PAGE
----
Lord Hutton, the Law Lord leading the inquiry into the death of David Kelly, has cleared his summer diary. The key players are making themselves available. Tony Blair will leave the heat of his holiday in Barbados if he is summoned. Andrew Gilligan will not be gracing the airwaves as he prepares for Lord Hutton's interrogation. No doubt Alastair Campbell would jog back to London from his holiday location, to put his case. Perhaps they will all shed fresh light. But what is extraordinary is how much light is already beaming. Lord Hutton could head for Tuscany tomorrow, and reach some fairly clear conclusions.
He could begin with the tape of Today's original story. John Humphrys hailed Andrew Gilligan's scoop by declaring that the BBC had "evidence" that the dossier on WMD had been "cobbled together". We now know the BBC did not have "evidence", but the views of Dr Kelly. Mr Gilligan said his source was a "British official who was involved in the preparation of the document".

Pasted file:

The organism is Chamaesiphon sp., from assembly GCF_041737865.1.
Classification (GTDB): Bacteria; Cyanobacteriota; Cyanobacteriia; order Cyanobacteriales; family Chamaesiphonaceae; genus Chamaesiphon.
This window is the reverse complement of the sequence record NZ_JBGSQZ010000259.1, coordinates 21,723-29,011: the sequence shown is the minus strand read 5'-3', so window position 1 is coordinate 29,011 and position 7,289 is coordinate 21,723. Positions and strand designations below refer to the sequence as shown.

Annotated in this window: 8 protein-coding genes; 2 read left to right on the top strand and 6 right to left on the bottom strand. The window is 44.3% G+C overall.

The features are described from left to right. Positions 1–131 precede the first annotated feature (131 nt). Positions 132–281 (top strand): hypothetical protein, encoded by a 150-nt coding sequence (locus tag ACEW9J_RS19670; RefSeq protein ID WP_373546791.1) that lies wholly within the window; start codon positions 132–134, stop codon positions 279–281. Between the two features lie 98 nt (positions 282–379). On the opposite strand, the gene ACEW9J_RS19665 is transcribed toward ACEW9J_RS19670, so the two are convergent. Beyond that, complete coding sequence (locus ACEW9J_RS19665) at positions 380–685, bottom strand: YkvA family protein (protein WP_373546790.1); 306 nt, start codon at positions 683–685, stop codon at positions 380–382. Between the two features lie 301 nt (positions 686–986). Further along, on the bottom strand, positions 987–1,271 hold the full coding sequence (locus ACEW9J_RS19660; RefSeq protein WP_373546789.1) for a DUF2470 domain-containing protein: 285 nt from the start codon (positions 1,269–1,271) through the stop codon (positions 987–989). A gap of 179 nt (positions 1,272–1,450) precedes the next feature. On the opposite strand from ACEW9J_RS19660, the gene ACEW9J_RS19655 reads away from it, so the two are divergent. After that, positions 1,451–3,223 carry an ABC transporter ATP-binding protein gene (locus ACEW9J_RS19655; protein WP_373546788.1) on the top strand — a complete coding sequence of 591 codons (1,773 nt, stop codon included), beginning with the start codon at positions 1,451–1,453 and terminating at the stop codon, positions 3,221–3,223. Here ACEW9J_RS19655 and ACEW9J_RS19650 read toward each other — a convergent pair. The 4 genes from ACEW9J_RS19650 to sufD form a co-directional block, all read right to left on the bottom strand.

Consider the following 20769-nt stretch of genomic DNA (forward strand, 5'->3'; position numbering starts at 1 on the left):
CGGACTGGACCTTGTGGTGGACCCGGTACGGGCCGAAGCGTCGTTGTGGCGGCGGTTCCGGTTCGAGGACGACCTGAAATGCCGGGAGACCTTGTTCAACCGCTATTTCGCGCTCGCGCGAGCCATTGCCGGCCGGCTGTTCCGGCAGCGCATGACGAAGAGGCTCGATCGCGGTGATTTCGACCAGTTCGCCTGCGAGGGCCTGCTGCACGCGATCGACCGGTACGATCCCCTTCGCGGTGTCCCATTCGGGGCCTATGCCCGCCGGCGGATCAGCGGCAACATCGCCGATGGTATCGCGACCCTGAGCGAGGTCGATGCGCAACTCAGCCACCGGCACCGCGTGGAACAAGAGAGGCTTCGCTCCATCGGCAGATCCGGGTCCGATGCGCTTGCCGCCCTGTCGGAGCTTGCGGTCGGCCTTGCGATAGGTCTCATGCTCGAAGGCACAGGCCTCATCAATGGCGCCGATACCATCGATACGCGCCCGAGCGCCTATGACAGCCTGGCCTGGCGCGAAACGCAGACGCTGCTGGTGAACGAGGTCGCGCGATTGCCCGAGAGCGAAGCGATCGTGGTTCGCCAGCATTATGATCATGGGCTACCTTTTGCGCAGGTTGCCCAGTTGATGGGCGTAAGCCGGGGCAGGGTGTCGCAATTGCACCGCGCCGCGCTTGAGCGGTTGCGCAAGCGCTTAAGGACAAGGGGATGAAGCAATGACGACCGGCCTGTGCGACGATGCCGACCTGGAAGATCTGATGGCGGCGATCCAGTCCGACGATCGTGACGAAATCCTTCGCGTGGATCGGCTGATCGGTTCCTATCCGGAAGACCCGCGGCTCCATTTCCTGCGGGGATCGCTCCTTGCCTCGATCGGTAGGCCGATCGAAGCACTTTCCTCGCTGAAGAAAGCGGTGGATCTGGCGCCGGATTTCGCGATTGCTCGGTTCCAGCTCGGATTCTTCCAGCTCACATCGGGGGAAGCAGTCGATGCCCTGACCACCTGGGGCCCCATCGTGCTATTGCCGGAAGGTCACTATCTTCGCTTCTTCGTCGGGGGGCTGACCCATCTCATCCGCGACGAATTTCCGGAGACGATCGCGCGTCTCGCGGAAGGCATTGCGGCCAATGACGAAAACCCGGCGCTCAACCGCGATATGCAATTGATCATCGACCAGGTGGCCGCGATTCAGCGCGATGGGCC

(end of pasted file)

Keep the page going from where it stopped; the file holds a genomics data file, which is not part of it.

This was technically true, but misleading. Dr Kelly was involved only in preparing the uncontroversial section on Saddam's past involvement with weapons of mass destruction. According to Mr Gilligan, Dr Kelly blamed "Downing Street" (in his Mail on Sunday article Mr Gilligan named Mr Campbell) for inserting the allegation that some weapons were ready for use in 45 minutes against the wishes of the intelligence agencies.
In his evidence to the Foreign Affairs Committee Dr Kelly denied making this claim. Whether Dr Kelly did or did not speak in such forthright terms can never be proven. What we know is that the assertions attributed to Dr Kelly were wrong even if he made them. Dr Kelly was in no position to confirm at first hand what happened in the compilation of the controversial section of the dossier. He was not directly involved. Subsequently everyone from Tony Blair to the chairman of the Joint Intelligence Committee has denied the claim and the Foreign Affairs Committee was shown the intelligence that confirmed to most of them that the dossier was not "sexed up". The BBC was making waves with the assertions of a single source that was not involved in the relevant section of the dossier. The allegations were wrong and yet they were causing mayhem around the world.